It’s tax season again. For home-based businesses, it’s time to round up receipts, invoices, and statements of a year’s worth of work from where commerce and personal life intersect. Business writer Erin McDermott recently chatted with Steven Warren, a CPA at the Minneapolis-based accounting firm Lehrman, Flom & Co., about what’s deductible for entrepreneurs who use home offices, why the risk of an audit for this group is elevated, and the importance of keeping track of what goes on in them and when.
EM: Home-based businesses are said to be in the highest-risk category when it comes to IRS audits, with an audit rate as high as three percent. What invites such scrutiny for this group?
SW: The IRS’s audit statistics indicate that this is an area where more incorrect reporting occurs than most due to a combination of taxpayers not understanding how to properly report their activity and intentional misreporting. [Editor’s note: See the IRS’s home-base business information pages here.]
EM: What can a home-based business deduct that a business elsewhere can't? As a refresher, what is the general equation on how much of the home is used, the cost of utilities, insurance, and basic services?
SW: Home-based businesses with qualifying home offices can deduct certain direct home-office expenses and a portion of other house-related expenses. Examples of direct home-office expenses can include office furniture, a dedicated business phone line, and office supplies. Examples of indirect expenses that are deductible based on the size of the office [relative] to the entire home can include depreciation on the home, homeowners insurance, utilities, cleaning service fees, and monthly security system maintenance fees.
Certain types of businesses can have more generous rules apply, such as licensed day-care providers.
EM: For most businesses, the tax accountant relationship is a year-round dialogue. During 2012, have you seen rule changes that have come as a surprise for home-based business clients? Anything that may prove a curveball?
SW: There are no new curveballs specific to home-based businesses for 2012 income tax returns. One new item that came as a surprise that affects many home-based and non-home-based business owners is the expansion of the self-employed health insurance deduction as it applies to Medicare premiums, along with the strict procedural requirements that must be followed to qualify for the deduction. Notably, there is a requirement that either the business must pay the premiums directly or the business must reimburse the business owner for premiums paid. [Here’s the IRS’s new instructions.]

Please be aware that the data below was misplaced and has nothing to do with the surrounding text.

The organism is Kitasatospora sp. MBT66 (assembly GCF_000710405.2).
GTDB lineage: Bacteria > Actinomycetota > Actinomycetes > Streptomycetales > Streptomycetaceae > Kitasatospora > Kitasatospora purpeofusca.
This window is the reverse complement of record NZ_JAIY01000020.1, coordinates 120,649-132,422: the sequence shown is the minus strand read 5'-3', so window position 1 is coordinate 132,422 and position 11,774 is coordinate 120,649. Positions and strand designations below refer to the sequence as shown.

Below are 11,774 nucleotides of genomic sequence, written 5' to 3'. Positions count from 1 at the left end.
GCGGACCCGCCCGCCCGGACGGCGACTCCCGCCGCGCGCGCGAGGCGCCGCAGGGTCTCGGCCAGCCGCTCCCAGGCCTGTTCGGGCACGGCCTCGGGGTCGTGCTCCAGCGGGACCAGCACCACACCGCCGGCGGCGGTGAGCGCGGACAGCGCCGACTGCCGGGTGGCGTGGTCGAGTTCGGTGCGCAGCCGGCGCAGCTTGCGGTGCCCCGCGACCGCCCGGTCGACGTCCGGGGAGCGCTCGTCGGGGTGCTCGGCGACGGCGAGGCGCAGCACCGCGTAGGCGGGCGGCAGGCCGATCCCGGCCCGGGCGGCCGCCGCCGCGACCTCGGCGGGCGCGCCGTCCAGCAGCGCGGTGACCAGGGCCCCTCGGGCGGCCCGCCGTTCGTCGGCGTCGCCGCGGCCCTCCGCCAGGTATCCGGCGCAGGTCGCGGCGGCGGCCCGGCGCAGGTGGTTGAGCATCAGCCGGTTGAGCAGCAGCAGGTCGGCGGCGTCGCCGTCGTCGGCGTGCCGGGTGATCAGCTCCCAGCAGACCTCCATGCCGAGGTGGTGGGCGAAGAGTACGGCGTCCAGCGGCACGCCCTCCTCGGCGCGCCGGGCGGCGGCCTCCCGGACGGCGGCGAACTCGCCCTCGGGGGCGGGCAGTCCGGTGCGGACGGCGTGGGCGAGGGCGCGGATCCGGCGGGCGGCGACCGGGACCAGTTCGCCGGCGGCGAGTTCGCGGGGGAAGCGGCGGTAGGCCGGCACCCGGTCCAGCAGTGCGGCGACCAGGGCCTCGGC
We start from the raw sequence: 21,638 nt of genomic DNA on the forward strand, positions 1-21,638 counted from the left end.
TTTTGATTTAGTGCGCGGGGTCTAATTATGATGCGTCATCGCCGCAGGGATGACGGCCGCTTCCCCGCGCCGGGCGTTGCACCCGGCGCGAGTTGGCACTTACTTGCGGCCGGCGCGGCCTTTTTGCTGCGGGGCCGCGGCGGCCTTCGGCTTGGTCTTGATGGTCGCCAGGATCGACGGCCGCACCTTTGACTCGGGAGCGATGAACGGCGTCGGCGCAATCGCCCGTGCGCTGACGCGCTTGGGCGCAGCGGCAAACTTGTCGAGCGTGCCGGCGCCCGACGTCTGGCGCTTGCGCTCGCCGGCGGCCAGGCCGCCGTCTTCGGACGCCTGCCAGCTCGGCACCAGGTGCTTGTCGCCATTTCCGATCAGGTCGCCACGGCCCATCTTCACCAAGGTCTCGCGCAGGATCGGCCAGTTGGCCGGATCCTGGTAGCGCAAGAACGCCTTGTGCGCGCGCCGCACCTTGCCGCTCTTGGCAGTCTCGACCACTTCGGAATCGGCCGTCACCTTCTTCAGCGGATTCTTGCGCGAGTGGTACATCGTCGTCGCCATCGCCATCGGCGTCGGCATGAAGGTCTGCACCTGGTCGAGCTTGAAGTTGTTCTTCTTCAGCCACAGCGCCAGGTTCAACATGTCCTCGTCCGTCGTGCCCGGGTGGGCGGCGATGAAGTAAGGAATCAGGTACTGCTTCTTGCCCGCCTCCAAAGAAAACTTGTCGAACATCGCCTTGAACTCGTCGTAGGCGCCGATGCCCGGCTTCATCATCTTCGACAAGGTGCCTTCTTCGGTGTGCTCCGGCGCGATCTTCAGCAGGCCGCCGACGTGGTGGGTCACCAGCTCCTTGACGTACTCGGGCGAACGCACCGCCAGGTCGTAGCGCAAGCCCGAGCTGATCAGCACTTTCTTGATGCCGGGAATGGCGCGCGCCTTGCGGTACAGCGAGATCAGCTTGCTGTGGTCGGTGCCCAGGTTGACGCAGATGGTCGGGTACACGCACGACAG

EM: For home-based businesses buying, say, a laptop, there’s the hurdle of proving it is exclusively for business use. Realistically, here in the age of social media and various online distractions for even the most dedicated entrepreneur, how can you prove or catalog that exclusive use to allow for that deduction? How is today’s Wifi-enabled “work-anywhere” environment translating with this deduction?
SW: You don’t necessarily need to prove exclusive use, but the recordkeeping requirements can be onerous depending on the type of asset in question. For a laptop computer, under audit the IRS would like to see a usage log that demonstrates personal versus business use. This can be done on a sample basis with the ratio during the sample period applied to the remainder of the year when the use throughout the year is fairly consistent.
EM: Home-based businesses face a special challenge when it comes to advertising and promotions—being located in a residential district and not a commercial one makes them somewhat invisible. How does that deduction work and what should those owners keep in mind?
SW: Generally, advertising and promotions are fully deductible. When meals and entertainment, gift giving, and the taxpayer’s personal use or enjoyment of the promotion occur, the rules become more complex and the deductions are often limited.
EM: You’ve no doubt seen all kinds of organizational skills (and lack thereof) when it comes to clients’ receipts and recordkeeping. With home-based businesses, this paperwork is even more critical to proving expenses. What have you seen that works? How do you suggest wayward clients get it together? Is technology helping?
SW: The best method for recordkeeping will differ based on a taxpayer’s specific situation. When there is very little activity, a handwritten journal may be adequate, but tracking in spreadsheet software will normally work better. As the business grows and activity increases, switching to accounting software is generally preferable. For some businesses, accounting software is essential. If the business owner does not have the time or ability to work with the software, hiring a bookkeeper may be the way to go. Being organized and keeping up with entries throughout the year can save much time and frustration around tax time versus scrambling to put everything together later.
Business owners should keep their business activity separate from their personal activity. For example, separate checking accounts and credit cards should be maintained.
Disclaimer: The opinions expressed are solely those of the interviewee. As always, you should review the advice of a qualified CPA, tax advisor, financial planner, or other professional prior to changing your tax strategy, recordkeeping structure, or making other major financial decisions.